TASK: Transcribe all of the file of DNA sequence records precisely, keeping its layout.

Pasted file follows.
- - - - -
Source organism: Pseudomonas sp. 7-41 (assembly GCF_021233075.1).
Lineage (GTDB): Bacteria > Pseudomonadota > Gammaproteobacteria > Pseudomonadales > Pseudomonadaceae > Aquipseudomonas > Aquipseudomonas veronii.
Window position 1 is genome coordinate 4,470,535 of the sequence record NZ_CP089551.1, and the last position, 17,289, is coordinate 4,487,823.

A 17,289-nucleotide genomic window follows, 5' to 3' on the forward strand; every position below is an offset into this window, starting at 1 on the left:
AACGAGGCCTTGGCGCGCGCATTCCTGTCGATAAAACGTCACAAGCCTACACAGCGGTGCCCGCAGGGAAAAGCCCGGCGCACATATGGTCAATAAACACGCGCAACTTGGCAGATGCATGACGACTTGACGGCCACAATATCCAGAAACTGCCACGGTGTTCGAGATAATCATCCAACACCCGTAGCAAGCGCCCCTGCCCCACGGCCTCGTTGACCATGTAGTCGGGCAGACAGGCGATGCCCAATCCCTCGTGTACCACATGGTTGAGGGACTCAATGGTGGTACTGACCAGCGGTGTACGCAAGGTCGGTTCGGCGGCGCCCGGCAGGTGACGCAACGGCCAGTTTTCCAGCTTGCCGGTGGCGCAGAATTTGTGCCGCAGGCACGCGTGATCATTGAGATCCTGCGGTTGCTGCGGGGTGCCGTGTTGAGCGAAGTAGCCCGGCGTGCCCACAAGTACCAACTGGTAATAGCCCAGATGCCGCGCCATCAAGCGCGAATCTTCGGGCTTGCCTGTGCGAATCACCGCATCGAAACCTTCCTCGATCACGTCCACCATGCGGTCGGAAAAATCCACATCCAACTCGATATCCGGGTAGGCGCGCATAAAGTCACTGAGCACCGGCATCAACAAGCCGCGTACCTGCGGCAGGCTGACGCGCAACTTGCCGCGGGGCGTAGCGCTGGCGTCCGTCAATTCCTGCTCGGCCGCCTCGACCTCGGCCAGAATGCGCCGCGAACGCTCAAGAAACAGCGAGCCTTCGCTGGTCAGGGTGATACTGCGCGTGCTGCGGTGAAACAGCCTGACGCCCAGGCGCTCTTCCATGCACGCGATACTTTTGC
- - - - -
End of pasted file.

Source organism: Pseudomonas sp. 7-41 (assembly GCF_021233075.1).
Lineage (GTDB): Bacteria > Pseudomonadota > Gammaproteobacteria > Pseudomonadales > Pseudomonadaceae > Aquipseudomonas > Aquipseudomonas veronii.
Window position 1 is genome coordinate 4,470,535 of the sequence record NZ_CP089551.1, and the last position, 17,289, is coordinate 4,487,823.

A 17,289-nucleotide genomic window follows, 5' to 3' on the forward strand; every position below is an offset into this window, starting at 1 on the left:
AACGAGGCCTTGGCGCGCGCATTCCTGTCGATAAAACGTCACAAGCCTACACAGCGGTGCCCGCAGGGAAAAGCCCGGCGCACATATGGTCAATAAACACGCGCAACTTGGCAGATGCATGACGACTTGACGGCCACAATATCCAGAAACTGCCACGGTGTTCGAGATAATCATCCAACACCCGTAGCAAGCGCCCCTGCCCCACGGCCTCGTTGACCATGTAGTCGGGCAGACAGGCGATGCCCAATCCCTCGTGTACCACATGGTTGAGGGACTCAATGGTGGTACTGACCAGCGGTGTACGCAAGGTCGGTTCGGCGGCGCCCGGCAGGTGACGCAACGGCCAGTTTTCCAGCTTGCCGGTGGCGCAGAATTTGTGCCGCAGGCACGCGTGATCATTGAGATCCTGCGGTTGCTGCGGGGTGCCGTGTTGAGCGAAGTAGCCCGGCGTGCCCACAAGTACCAACTGGTAATAGCCCAGATGCCGCGCCATCAAGCGCGAATCTTCGGGCTTGCCTGTGCGAATCACCGCATCGAAACCTTCCTCGATCACGTCCACCATGCGGTCGGAAAAATCCACATCCAACTCGATATCCGGGTAGGCGCGCATAAAGTCACTGAGCACCGGCATCAACAAGCCGCGTACCTGCGGCAGGCTGACGCGCAACTTGCCGCGGGGCGTAGCGCTGGCGTCCGTCAATTCCTGCTCGGCCGCCTCGACCTCGGCCAGAATGCGCCGCGAACGCTCAAGAAACAGCGAGCCTTCGCTGGTCAGGGTGATACTGCGCGTGCTGCGGTGAAACAGCCTGACGCCCAGGCGCTCTTCCATGCACGCGATACTTTTGC